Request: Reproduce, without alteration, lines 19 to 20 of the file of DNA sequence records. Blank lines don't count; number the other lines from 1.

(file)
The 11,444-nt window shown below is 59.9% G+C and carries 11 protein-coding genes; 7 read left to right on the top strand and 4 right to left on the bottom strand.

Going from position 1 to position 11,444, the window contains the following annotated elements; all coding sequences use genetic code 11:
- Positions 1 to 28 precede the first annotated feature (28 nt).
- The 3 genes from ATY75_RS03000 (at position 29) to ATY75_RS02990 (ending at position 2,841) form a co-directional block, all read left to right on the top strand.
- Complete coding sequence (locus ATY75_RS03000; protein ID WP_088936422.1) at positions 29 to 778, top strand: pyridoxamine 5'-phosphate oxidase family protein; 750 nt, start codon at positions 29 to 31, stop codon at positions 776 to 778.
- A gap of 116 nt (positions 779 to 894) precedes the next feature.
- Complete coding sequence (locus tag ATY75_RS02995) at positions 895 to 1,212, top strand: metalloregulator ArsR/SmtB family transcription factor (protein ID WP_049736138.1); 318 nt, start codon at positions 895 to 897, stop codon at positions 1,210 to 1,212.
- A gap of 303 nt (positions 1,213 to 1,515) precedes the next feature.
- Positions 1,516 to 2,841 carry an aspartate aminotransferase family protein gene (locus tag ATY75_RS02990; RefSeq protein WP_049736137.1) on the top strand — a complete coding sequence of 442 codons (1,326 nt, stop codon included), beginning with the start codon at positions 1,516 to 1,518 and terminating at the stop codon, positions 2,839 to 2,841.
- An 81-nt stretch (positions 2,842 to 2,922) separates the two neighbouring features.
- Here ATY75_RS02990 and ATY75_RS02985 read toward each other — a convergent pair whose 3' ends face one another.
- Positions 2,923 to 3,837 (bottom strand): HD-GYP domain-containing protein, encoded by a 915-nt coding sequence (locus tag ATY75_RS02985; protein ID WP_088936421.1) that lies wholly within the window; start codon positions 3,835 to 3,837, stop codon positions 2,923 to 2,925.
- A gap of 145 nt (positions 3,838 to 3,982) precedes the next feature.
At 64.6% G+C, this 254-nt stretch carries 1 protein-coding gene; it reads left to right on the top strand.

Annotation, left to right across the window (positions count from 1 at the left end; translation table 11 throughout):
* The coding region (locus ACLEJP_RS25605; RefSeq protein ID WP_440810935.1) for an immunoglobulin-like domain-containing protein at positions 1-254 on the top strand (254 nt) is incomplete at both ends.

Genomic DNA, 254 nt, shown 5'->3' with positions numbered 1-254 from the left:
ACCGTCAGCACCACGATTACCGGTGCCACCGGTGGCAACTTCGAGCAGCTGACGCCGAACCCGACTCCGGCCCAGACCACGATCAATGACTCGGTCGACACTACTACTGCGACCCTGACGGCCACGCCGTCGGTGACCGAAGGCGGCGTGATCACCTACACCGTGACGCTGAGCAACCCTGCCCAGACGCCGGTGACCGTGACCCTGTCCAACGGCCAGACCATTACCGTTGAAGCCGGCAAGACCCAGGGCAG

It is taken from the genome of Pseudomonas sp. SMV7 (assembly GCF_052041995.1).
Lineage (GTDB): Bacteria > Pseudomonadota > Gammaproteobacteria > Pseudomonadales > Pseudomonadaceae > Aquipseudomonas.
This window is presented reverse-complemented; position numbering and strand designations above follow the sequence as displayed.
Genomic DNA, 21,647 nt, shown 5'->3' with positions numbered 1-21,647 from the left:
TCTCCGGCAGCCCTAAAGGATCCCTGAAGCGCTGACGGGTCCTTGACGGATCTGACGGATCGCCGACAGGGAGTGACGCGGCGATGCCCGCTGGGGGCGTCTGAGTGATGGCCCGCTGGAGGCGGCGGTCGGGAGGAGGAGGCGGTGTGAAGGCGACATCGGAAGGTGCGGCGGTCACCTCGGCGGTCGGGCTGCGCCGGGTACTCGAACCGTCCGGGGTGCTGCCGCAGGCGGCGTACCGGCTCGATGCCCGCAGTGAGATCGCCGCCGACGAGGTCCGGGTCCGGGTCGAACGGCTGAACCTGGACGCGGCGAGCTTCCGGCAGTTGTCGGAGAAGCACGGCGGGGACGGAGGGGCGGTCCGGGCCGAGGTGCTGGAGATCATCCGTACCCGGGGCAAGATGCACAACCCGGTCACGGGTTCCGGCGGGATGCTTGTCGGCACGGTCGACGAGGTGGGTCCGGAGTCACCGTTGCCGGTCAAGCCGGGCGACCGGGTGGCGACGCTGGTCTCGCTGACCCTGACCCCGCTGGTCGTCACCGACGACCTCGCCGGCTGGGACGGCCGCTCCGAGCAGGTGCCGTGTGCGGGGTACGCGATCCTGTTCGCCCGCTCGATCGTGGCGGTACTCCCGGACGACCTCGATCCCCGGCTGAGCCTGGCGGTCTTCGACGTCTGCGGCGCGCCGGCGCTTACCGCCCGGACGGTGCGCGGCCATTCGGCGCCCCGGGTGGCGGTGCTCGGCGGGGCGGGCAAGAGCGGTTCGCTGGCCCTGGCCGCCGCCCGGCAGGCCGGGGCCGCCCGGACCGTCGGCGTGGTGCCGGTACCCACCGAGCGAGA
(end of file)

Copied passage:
It is taken from the genome of Pseudomonas sp. SMV7 (assembly GCF_052041995.1).
Lineage (GTDB): Bacteria > Pseudomonadota > Gammaproteobacteria > Pseudomonadales > Pseudomonadaceae > Aquipseudomonas.